God’s word tells us in Psalm 46:10 to be still; 1 Thessalonians 5:16-18 says to rejoice ALWAYS, to pray without ceasing and to give thanks no matter what; 1 Peter 5:7 says to cast all our anxieties on Him BECAUSE He cares. His word also offers comfort in Psalm 34: 17-18 that He hears us and delivers us from our troubles and that He is near the brokenhearted; Deuteronomy 31:8 promises that God goes before us and will never leave or forsake us; Isaiah 41:10 says we should not fear because God is with us, He will strengthen and uphold us.  Matthew 6:25-34 is certainly a wonderful set of verses to comfort us and remind us not to worry during this particular time in our world.  Lastly, Hebrews 7:25 states to draw near as well as James 4:8 which adds the promise that He will draw near to us.

I wish I had taken more time to be still and get closer to God this last year because 1) God commands it and desires us to get close to Him and 2) I know it would have helped me heal in a healthier way than I was choosing.  So, despite all the uncertainties of what is to come with Covid-19, I am thankful for the quarantined time I had because I was able to slow down and choose to be obedient and be still and quiet, to listen to God’s commands and to take comfort in His promises.  I allowed one catastrophe to disrupt my quiet time but God used another kind of catastrophe to help me get that quiet time back.

DeAnna

Regaining Quiet Time with God during Quarantine copy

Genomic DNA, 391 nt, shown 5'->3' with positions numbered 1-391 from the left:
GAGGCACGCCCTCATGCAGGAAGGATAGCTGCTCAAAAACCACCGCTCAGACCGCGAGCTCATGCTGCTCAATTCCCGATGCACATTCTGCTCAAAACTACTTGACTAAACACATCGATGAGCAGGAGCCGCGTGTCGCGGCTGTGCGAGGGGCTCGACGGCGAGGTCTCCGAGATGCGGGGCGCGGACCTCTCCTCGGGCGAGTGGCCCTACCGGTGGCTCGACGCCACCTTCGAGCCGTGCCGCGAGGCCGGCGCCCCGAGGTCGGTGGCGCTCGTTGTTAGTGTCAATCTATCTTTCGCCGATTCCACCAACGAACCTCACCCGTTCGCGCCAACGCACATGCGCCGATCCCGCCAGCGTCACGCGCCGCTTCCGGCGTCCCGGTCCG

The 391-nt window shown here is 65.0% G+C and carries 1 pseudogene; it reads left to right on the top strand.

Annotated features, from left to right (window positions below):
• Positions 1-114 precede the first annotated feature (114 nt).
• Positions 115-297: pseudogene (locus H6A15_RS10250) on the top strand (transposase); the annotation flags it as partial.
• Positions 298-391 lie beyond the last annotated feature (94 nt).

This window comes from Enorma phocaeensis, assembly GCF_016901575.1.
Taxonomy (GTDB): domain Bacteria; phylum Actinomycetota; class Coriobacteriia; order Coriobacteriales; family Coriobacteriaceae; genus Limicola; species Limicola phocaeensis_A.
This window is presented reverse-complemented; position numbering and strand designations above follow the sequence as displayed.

Cops and Robbers

As we stopped at the little mini-mart for a drink on our way to the entrance of Disneyland, a man walked into the store past Peyton and Chris, her dad, grabbed a pair of sunglasses off the kiosk right inside the door and walked back out.  He never said anything to either of them, but they saw what he did and let the owner know.  Two minutes later, we were on our way again.

We hadn’t gotten more than half a block when a cop car flew past us and cranked hard into the parking lot a few yards in front of us, lights flashing.  We heard the police officer before we saw him.  “GET DOWN ON THE GROUND!” was being shouted repeatedly, a shotgun raised at the perpetrator.  It was the man that had just stolen the glasses.  Two, three, then four cars with flashing lights were surrounding the area, and I wasn’t about to let my 15-year-old daughter walk out across the open driveway when I didn’t know what kind of threat was right before us.  So we stood just out of sight behind the giant hotel sign, Peyton holding my hand while Chris stood around the edge to see what was going on.

The man didn’t comply with their commands to get down and, in fact, started walking towards them (and in our direction).  That’s when we heard the shots.